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["Piers Morgan Tonight" will have the latest news and reaction to Moammer Gadhafi's death, live tonight at 9pmET. Intern Morkeh Blay-Tofey looks at the life and death of the leader.]
As celebrations erupt from Moammer Gadhafi’s hometown of Sirte, Libya's tyrannical leader is now on his way to the historical archives. From his spring to power in a bloodless coup against King Idris in 1969, Gadhafi initially resembled a Fidel Castro or Che Guevara figure: a young, charismatic 27-year-old who wanted to change the world. The story became much more than that simplistic goal. It was a world far from the cell-phone pictures captured of the 69-year-old breathing his last gasps of air.
From the start, “Moammar Gadhafi portrayed himself as a revolutionary battling Western colonialism, the leader of a united Africa and the 'king of kings' of his oil-rich desert nation."
Gadhafi did not trust very many people and was largely shunned by other global leaders. Still, he stuck to his controversial convictions. Rejected by Arab and African leaders, Gadhafi urged Muslims and Africa revolutionaries to fight Western powers, particularly the United States and Great Britain. He was instrumental in the dealing of arms to the Palestinian Liberation Front (PLO) and the Irish Republican Army (IRA). He hosted young revolutionaries like former Sierra Leonean Revolutionary United Front leader Foday Sankoh and Former Liberian President Charles Taylor for military insurgent training. He supported the 1986 bombing of a West Berlin Nightclub and the bombing of Pan Am Flight 103 over Lockerbie, Scotland in 1988. Through 42 Gadhafi’s years of rule, scores of Libyan civilians were kidnapped, tortured and killed, and the international community as a whole was very critical of Gadhafi. Many western nations and the United Nations imposed crippling sanctions on Libya.
Through the 90s and the 2000s, Gadhafi appeared to have moderated his behavior and seek better relations with the West piece by piece. He turned over the suspects in the Lockerbie bombing, agreed to eliminate weapons of mass destruction, and offered political analysts and statesmen free trips to Libya for lectures, discussions and personal meetings with Gadhafi among other methods of building his global reputation.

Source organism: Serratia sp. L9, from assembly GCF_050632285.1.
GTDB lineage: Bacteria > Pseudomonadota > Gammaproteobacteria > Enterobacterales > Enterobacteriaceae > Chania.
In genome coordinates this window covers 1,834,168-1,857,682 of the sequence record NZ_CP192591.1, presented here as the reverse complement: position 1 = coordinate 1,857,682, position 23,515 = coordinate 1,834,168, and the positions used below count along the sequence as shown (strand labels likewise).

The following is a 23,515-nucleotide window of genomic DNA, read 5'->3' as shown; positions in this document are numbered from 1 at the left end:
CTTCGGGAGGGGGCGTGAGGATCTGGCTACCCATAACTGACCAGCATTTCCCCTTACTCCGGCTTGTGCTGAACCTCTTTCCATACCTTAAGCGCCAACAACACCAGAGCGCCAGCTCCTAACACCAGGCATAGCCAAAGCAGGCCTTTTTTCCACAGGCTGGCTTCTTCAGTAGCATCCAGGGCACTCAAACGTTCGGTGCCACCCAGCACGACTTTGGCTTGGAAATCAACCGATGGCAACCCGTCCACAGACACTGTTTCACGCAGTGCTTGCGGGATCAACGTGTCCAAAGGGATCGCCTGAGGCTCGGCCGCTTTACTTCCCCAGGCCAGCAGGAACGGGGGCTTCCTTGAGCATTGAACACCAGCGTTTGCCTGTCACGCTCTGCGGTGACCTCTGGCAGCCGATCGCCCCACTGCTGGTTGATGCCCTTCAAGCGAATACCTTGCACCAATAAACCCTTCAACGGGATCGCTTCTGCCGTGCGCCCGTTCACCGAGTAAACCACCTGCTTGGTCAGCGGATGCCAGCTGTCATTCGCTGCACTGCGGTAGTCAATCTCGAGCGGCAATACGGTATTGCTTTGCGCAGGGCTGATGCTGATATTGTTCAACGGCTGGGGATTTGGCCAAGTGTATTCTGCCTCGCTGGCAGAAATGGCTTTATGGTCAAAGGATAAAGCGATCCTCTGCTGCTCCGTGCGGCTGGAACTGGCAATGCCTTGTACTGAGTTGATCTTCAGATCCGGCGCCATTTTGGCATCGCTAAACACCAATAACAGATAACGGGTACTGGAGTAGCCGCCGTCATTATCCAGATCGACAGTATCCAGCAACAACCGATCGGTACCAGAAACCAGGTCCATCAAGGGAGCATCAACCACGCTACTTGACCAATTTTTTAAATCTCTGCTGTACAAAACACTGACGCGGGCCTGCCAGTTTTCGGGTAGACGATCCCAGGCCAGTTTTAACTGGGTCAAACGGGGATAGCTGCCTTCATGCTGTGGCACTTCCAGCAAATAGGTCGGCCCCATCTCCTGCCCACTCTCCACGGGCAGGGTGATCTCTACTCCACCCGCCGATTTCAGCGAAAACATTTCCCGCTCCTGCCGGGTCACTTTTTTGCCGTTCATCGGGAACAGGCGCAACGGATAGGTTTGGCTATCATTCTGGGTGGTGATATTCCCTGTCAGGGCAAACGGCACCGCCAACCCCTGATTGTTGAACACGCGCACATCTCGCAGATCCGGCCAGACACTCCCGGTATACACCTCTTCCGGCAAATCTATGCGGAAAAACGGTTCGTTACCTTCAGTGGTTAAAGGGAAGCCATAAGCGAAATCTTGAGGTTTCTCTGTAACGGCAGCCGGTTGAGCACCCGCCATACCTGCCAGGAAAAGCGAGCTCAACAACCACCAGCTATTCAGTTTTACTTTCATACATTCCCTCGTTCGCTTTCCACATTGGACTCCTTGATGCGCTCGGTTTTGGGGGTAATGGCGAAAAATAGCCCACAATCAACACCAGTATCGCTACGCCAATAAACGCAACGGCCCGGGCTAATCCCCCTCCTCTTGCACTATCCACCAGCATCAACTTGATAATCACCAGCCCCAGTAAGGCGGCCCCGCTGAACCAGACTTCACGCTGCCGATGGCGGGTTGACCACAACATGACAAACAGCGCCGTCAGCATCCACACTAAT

As the Arab Spring uprisings in North Africa and the Middle East came to Libya initially in the form of peaceful demonstration February 14, Gadhafi found himself subject to conflict. After all, he was one never to sleep in the same place consecutive nights and boasted his own personal security force. Even as peace turned violent, Gadhafi remained content in his role as Libya’s leader. He vowed never to surrender as the Libyan rebels gained prominence and NATO joined in the uprising. When his immediate family and inner circle left the country, Gadhafi stayed in Libya and fought the opposition.
It is now eight months later, and Libya is now at a point where it was 42 years ago: a new start. As the pictures, videos and reports come in from the Libyan people in celebration, from journalists on the ground, and from leaders all over the world, more will be revealed about the man known to be eccentric by most who came in contact with him. Gadhafi lived by the sword, so it is no surprise that he died by it as well.